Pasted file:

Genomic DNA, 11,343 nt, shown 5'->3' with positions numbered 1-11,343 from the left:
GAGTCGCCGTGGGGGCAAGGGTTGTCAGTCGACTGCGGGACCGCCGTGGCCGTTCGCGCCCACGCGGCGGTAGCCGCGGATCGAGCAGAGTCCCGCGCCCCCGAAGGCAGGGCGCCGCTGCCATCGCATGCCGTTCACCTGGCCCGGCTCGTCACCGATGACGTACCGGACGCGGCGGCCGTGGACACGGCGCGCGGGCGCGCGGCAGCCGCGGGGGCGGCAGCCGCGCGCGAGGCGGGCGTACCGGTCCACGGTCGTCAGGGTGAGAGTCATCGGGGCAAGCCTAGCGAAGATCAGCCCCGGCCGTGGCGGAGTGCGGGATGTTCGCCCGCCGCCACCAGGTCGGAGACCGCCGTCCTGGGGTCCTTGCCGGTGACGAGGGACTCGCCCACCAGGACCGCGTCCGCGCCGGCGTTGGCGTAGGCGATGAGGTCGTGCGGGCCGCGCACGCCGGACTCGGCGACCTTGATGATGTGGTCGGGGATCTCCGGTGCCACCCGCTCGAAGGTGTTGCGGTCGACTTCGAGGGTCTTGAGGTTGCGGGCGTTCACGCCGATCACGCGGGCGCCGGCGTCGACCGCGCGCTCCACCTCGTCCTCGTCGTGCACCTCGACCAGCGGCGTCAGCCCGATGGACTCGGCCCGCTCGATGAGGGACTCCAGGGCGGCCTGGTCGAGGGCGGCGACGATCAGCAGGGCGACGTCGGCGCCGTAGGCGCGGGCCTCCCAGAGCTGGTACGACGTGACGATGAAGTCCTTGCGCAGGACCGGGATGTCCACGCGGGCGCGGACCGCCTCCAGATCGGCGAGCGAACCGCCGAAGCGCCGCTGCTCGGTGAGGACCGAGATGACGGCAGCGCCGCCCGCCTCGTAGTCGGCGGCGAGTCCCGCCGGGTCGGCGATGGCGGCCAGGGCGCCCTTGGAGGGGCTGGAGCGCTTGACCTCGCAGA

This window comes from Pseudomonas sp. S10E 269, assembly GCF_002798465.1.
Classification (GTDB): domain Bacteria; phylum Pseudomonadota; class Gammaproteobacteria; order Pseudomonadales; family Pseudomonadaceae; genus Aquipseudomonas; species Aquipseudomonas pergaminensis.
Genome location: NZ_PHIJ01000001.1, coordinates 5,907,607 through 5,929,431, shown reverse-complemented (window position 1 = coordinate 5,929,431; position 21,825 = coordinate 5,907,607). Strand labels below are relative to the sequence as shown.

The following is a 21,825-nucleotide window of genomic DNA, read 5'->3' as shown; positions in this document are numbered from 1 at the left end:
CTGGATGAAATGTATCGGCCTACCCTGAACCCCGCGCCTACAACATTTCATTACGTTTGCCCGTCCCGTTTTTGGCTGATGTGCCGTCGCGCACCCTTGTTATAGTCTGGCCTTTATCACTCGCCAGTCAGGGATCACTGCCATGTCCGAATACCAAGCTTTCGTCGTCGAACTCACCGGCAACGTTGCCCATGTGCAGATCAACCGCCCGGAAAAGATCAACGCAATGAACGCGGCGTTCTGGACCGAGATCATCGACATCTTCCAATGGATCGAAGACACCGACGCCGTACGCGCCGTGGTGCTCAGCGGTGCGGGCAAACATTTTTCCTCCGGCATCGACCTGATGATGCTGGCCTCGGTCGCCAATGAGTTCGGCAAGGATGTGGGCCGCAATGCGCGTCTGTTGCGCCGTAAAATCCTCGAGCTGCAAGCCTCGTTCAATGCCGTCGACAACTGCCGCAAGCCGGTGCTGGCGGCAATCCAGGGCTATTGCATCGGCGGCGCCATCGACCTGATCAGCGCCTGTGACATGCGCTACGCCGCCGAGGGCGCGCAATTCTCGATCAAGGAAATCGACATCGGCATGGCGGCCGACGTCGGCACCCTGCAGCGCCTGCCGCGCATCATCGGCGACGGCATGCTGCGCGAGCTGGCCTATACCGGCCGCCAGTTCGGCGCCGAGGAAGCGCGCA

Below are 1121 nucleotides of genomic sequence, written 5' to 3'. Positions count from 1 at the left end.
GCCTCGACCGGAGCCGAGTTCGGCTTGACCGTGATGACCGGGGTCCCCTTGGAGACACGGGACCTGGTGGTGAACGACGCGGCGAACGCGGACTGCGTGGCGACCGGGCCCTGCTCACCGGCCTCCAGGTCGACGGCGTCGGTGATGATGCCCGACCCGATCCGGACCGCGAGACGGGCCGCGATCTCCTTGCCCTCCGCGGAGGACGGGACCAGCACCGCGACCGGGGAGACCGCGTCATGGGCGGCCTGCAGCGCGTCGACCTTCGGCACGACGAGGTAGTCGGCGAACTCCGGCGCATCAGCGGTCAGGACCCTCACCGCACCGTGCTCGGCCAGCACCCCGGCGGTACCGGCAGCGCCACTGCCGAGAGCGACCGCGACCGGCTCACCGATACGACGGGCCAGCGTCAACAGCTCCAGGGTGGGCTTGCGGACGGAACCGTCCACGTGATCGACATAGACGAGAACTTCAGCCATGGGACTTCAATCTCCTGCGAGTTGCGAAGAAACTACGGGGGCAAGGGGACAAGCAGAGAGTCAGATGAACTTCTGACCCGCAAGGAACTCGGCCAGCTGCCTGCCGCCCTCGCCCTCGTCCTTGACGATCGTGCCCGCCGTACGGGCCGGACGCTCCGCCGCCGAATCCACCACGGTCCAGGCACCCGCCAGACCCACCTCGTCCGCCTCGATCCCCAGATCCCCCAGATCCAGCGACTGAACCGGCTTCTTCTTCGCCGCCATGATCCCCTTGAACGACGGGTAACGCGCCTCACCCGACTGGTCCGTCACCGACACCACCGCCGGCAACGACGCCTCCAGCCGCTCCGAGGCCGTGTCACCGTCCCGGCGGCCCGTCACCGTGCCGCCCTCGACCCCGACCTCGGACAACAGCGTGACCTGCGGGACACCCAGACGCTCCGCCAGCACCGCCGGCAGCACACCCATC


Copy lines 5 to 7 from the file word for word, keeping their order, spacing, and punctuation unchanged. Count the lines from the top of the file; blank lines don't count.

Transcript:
Genome location: NZ_PHIJ01000001.1, coordinates 5,907,607 through 5,929,431, shown reverse-complemented (window position 1 = coordinate 5,929,431; position 21,825 = coordinate 5,907,607). Strand labels below are relative to the sequence as shown.

The following is a 21,825-nucleotide window of genomic DNA, read 5'->3' as shown; positions in this document are numbered from 1 at the left end:
CTGGATGAAATGTATCGGCCTACCCTGAACCCCGCGCCTACAACATTTCATTACGTTTGCCCGTCCCGTTTTTGGCTGATGTGCCGTCGCGCACCCTTGTTATAGTCTGGCCTTTATCACTCGCCAGTCAGGGATCACTGCCATGTCCGAATACCAAGCTTTCGTCGTCGAACTCACCGGCAACGTTGCCCATGTGCAGATCAACCGCCCGGAAAAGATCAACGCAATGAACGCGGCGTTCTGGACCGAGATCATCGACATCTTCCAATGGATCGAAGACACCGACGCCGTACGCGCCGTGGTGCTCAGCGGTGCGGGCAAACATTTTTCCTCCGGCATCGACCTGATGATGCTGGCCTCGGTCGCCAATGAGTTCGGCAAGGATGTGGGCCGCAATGCGCGTCTGTTGCGCCGTAAAATCCTCGAGCTGCAAGCCTCGTTCAATGCCGTCGACAACTGCCGCAAGCCGGTGCTGGCGGCAATCCAGGGCTATTGCATCGGCGGCGCCATCGACCTGATCAGCGCCTGTGACATGCGCTACGCCGCCGAGGGCGCGCAATTCTCGATCAAGGAAATCGACATCGGCATGGCGGCCGACGTCGGCACCCTGCAGCGCCTGCCGCGCATCATCGGCGACGGCATGCTGCGCGAGCTGGCCTATACCGGCCGCCAGTTCGGCGCCGAGGAAGCGCGCA